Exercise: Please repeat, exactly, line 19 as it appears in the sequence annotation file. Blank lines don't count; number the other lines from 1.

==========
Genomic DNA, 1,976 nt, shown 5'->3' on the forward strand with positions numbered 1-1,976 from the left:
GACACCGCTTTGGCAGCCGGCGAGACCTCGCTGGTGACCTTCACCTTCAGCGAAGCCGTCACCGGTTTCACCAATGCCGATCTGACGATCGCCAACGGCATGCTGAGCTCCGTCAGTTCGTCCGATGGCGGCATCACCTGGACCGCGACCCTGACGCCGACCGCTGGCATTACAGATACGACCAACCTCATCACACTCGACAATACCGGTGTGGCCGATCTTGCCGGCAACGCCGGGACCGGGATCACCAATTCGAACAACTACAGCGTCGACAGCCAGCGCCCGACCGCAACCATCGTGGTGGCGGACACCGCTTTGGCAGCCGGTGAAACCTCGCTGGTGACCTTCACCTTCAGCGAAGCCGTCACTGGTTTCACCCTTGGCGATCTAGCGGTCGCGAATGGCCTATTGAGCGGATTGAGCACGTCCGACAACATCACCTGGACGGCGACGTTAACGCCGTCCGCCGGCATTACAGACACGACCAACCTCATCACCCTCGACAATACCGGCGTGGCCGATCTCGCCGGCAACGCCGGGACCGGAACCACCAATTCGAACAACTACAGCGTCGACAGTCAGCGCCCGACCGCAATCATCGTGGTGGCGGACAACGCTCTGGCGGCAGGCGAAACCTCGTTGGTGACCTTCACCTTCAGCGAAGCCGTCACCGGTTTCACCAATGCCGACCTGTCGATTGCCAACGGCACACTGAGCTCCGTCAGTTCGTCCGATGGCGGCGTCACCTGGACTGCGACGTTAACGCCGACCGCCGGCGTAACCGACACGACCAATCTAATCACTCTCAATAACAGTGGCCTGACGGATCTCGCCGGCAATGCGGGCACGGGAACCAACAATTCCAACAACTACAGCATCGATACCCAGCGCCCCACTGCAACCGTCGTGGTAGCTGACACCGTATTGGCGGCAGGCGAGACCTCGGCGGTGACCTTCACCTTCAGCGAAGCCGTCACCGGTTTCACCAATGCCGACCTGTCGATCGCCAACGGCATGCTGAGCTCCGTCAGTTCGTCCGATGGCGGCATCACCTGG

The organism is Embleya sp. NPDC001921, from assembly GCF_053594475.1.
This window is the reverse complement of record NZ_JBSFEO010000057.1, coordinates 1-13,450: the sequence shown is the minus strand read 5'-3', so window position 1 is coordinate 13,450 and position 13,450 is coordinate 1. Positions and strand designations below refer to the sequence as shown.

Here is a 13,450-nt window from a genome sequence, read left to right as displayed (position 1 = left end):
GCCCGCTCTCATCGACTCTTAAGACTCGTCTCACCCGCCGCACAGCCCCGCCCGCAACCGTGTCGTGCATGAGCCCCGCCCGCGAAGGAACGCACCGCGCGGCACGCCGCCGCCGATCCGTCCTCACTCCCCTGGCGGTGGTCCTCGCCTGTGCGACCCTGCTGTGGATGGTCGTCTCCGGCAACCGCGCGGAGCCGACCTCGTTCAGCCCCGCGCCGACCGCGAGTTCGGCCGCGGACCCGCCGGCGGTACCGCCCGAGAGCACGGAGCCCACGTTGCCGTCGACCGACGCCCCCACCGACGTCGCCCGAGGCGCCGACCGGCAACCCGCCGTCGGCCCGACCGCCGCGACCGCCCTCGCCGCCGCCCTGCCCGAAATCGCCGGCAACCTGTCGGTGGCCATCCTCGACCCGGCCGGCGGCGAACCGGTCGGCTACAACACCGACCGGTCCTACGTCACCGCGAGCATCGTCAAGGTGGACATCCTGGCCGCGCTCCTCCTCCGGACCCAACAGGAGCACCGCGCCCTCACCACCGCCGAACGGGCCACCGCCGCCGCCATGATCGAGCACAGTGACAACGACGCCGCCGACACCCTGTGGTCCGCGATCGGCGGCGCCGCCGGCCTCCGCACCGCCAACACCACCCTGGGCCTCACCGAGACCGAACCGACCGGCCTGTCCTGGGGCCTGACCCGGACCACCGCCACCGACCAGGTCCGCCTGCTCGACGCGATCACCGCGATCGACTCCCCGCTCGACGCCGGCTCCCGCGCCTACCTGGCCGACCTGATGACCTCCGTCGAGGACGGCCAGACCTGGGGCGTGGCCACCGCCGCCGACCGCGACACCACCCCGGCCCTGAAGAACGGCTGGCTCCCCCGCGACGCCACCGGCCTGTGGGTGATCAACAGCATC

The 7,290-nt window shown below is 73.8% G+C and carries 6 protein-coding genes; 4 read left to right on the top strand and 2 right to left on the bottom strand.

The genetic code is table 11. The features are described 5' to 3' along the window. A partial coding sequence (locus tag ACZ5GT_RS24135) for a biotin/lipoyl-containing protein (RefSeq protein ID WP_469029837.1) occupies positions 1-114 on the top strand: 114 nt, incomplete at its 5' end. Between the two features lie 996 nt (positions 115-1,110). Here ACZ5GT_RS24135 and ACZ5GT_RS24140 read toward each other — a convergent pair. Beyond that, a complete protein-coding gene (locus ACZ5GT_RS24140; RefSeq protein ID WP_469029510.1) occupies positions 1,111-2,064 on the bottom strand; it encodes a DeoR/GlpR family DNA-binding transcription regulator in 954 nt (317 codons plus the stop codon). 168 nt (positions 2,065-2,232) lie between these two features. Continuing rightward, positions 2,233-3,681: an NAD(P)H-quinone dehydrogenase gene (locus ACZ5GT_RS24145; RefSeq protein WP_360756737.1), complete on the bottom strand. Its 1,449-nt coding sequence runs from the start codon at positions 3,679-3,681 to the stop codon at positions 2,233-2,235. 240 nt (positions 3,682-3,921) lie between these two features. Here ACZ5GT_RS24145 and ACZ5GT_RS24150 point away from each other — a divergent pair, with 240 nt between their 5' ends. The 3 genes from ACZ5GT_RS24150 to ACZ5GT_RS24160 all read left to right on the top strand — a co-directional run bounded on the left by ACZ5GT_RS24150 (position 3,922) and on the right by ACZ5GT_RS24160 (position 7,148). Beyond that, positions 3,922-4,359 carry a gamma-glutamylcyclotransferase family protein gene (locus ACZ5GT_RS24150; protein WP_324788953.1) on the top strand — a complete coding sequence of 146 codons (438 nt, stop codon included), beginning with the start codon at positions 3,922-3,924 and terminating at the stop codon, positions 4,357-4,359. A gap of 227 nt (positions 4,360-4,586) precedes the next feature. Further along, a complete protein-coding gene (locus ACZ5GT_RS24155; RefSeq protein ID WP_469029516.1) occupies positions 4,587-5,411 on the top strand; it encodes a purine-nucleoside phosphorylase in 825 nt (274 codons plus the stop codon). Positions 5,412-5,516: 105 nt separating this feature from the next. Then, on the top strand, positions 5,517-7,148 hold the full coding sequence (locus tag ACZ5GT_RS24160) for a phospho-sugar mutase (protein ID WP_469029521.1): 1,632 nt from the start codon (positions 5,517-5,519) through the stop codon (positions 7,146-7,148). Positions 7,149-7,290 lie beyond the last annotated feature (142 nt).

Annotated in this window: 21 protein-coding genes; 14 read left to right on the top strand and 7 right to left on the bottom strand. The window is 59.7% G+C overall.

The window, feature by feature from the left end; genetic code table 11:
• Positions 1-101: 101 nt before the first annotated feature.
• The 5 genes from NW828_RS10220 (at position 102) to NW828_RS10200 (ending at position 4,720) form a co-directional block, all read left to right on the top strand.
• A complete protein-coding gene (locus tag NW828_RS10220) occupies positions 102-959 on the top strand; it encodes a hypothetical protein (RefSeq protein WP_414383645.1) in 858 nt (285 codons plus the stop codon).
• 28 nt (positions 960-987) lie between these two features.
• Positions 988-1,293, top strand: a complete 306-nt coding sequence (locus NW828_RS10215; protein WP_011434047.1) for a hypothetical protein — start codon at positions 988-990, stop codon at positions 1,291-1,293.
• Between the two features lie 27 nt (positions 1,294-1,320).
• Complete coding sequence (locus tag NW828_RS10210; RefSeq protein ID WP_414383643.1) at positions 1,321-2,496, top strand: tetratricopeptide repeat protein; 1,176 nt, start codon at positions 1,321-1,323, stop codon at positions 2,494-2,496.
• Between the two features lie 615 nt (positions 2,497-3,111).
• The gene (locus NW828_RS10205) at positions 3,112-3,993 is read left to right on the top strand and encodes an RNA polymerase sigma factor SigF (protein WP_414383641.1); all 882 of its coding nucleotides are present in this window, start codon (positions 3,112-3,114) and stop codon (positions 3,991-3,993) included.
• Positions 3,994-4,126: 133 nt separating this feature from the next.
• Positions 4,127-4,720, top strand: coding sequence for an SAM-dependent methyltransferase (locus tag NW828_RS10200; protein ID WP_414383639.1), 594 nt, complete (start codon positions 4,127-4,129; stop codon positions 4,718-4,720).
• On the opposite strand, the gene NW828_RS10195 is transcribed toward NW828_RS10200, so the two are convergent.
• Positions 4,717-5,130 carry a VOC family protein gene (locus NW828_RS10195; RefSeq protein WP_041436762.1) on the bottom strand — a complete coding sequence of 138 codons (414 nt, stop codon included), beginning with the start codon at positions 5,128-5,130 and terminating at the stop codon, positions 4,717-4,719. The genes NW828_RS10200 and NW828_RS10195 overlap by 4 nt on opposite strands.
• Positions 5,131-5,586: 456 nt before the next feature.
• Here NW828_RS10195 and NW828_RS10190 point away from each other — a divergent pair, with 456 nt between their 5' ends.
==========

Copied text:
• The gene (locus NW828_RS10205) at positions 3,112-3,993 is read left to right on the top strand and encodes an RNA polymerase sigma factor SigF (protein WP_414383641.1); all 882 of its coding nucleotides are present in this window, start codon (positions 3,112-3,114) and stop codon (positions 3,991-3,993) included.